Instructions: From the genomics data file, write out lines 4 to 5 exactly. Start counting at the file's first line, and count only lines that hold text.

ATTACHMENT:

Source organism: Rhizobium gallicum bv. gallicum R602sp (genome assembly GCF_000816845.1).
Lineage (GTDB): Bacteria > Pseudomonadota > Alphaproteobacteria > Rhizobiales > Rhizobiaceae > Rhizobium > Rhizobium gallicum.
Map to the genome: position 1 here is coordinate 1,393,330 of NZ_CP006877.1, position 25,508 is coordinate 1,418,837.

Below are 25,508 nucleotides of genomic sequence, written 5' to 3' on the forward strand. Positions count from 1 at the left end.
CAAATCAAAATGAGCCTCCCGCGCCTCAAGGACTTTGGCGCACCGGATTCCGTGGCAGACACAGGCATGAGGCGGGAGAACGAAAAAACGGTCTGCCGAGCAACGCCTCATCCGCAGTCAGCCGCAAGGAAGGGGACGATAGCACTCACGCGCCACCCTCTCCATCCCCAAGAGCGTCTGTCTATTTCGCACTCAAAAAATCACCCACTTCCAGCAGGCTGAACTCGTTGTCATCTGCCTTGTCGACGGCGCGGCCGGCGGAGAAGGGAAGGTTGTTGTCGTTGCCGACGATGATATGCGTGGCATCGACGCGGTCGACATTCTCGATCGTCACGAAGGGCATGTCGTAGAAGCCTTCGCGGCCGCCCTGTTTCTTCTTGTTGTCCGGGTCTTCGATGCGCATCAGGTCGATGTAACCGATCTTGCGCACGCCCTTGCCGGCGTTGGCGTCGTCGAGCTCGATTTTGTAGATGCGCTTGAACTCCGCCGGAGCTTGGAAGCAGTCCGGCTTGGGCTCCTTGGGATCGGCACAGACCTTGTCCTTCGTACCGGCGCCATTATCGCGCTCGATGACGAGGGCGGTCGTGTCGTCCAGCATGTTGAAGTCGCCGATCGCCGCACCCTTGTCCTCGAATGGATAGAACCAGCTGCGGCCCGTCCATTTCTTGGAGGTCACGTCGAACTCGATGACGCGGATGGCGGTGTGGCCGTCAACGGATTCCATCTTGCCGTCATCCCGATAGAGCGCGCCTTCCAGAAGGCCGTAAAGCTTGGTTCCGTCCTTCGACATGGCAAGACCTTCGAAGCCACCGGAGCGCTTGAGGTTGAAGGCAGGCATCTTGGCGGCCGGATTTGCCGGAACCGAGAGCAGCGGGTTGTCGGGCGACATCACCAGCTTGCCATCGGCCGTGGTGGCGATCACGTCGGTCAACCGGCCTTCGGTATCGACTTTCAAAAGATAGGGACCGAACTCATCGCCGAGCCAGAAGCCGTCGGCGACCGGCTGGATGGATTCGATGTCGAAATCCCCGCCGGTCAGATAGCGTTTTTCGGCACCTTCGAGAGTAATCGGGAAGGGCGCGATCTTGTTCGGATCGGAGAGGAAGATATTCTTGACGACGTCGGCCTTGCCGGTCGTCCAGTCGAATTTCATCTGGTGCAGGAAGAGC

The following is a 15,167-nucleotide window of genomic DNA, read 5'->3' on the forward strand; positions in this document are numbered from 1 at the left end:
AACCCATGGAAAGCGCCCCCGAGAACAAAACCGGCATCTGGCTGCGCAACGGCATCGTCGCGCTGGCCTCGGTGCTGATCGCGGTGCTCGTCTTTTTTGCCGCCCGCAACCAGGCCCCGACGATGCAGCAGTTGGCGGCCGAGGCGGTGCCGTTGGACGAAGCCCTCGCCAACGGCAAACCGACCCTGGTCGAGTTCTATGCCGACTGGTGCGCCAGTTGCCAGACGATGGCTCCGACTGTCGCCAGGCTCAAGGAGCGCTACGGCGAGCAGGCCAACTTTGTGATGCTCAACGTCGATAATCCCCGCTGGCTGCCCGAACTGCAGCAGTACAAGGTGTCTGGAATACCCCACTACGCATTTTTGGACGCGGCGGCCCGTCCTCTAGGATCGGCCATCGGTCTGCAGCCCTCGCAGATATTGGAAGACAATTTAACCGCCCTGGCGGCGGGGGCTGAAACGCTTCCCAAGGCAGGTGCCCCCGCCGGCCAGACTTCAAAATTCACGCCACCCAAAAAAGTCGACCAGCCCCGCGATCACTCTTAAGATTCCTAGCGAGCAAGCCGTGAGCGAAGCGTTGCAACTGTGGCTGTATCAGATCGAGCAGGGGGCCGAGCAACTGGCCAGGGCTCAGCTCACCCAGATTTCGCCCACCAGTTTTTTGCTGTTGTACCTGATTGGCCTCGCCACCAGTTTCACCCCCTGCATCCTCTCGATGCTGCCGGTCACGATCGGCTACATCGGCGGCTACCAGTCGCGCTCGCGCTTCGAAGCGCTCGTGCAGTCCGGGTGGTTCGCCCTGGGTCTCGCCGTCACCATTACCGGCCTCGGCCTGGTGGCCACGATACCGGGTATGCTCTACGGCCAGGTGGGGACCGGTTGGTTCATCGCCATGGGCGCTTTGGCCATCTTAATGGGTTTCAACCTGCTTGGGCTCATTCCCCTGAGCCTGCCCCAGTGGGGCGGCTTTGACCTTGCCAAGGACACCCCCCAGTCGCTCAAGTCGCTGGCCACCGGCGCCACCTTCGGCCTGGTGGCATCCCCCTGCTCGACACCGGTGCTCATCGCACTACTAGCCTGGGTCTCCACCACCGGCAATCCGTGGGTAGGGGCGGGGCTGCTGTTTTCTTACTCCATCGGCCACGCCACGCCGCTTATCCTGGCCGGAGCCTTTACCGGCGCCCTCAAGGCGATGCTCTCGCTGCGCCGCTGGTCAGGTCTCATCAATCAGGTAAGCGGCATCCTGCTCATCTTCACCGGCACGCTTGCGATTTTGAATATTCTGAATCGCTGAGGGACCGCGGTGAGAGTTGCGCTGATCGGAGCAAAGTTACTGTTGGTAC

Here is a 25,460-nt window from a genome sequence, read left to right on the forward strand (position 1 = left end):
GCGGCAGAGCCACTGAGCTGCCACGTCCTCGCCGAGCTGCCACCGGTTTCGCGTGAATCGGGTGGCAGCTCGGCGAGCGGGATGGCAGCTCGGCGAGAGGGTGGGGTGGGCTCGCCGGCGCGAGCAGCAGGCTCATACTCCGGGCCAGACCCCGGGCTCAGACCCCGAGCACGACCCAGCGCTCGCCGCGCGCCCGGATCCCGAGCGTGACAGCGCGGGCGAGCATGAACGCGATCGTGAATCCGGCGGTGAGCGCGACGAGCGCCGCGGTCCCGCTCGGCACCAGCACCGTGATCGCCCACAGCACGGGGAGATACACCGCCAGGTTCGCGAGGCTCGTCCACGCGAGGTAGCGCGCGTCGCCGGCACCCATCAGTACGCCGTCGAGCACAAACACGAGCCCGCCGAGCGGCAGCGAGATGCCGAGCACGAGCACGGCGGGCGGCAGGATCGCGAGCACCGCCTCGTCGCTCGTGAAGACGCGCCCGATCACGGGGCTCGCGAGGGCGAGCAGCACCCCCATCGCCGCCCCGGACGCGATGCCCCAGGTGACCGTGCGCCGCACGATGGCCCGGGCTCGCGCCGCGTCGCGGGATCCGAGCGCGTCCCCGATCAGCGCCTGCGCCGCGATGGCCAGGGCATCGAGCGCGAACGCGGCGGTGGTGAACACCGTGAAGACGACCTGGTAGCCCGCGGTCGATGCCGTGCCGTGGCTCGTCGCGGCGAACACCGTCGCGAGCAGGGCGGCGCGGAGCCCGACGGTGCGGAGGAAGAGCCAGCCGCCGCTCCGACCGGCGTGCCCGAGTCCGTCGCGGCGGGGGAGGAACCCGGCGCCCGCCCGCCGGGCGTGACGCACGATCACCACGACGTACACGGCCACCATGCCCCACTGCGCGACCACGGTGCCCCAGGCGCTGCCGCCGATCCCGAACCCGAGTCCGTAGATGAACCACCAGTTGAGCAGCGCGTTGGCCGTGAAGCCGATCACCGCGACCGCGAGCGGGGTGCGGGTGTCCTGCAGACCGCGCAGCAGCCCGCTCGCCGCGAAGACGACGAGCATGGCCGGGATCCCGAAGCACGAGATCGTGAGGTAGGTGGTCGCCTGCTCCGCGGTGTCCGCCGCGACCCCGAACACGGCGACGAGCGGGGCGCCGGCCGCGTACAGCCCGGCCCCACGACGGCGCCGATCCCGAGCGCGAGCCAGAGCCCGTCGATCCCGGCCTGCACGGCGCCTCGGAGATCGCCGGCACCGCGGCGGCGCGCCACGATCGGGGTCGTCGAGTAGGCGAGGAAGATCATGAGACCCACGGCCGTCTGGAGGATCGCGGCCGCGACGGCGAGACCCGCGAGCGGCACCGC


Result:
Below are 25,508 nucleotides of genomic sequence, written 5' to 3' on the forward strand. Positions count from 1 at the left end.
CAAATCAAAATGAGCCTCCCGCGCCTCAAGGACTTTGGCGCACCGGATTCCGTGGCAGACACAGGCATGAGGCGGGAGAACGAAAAAACGGTCTGCCGAGCAACGCCTCATCCGCAGTCAGCCGCAAGGAAGGGGACGATAGCACTCACGCGCCACCCTCTCCATCCCCAAGAGCGTCTGTCTATTTCGCACTCAAAAAATCACCCACTTCCAGCAGGCTGAACTCGTTGTCATCTGCCTTGTCGACGGCGCGGCCGGCGGAGAAGGGAAGGTTGTTGTCGTTGCCGACGATGATATGCGTGGCATCGACGCGGTCGACATTCTCGATCGTCACGAAGGGCATGTCGTAGAAGCCTTCGCGGCCGCCCTGTTTCTTCTTGTTGTCCGGGTCTTCGATGCGCATCAGGTCGATGTAACCGATCTTGCGCACGCCCTTGCCGGCGTTGGCGTCGTCGAGCTCGATTTTGTAGATGCGCTTGAACTCCGCCGGAGCTTGGAAGCAGTCCGGCTTGGGCTCCTTGGGATCGGCACAGACCTTGTCCTTCGTACCGGCGCCATTATCGCGCTCGATGACGAGGGCGGTCGTGTCGTCCAGCATGTTGAAGTCGCCGATCGCCGCACCCTTGTCCTCGAATGGATAGAACCAGCTGCGGCCCGTCCATTTCTTGGAGGTCACGTCGAACTCGATGACGCGGATGGCGGTGTGGCCGTCAACGGATTCCATCTTGCCGTCATCCCGATAGAGCGCGCCTTCCAGAAGGCCGTAAAGCTTGGTTCCGTCCTTCGACATGGCAAGACCTTCGAAGCCACCGGAGCGCTTGAGGTTGAAGGCAGGCATCTTGGCGGCCGGATTTGCCGGAACCGAGAGCAGCGGGTTGTCGGGCGACATCACCAGCTTGCCATCGGCCGTGGTGGCGATCACGTCGGTCAACCGGCCTTCGGTATCGACTTTCAAAAGATAGGGACCGAACTCATCGCCGAGCCAGAAGCCGTCGGCGACCGGCTGGATGGATTCGATGTCGAAATCCCCGCCGGTCAGATAGCGTTTTTCGGCACCTTCGAGAGTAATCGGGAAGGGCGCGATCTTGTTCGGATCGGAGAGGAAGATATTCTTGACGACGTCGGCCTTGCCGGTCGTCCAGTCGAATTTCATCTGGTGCAGGAAGAGC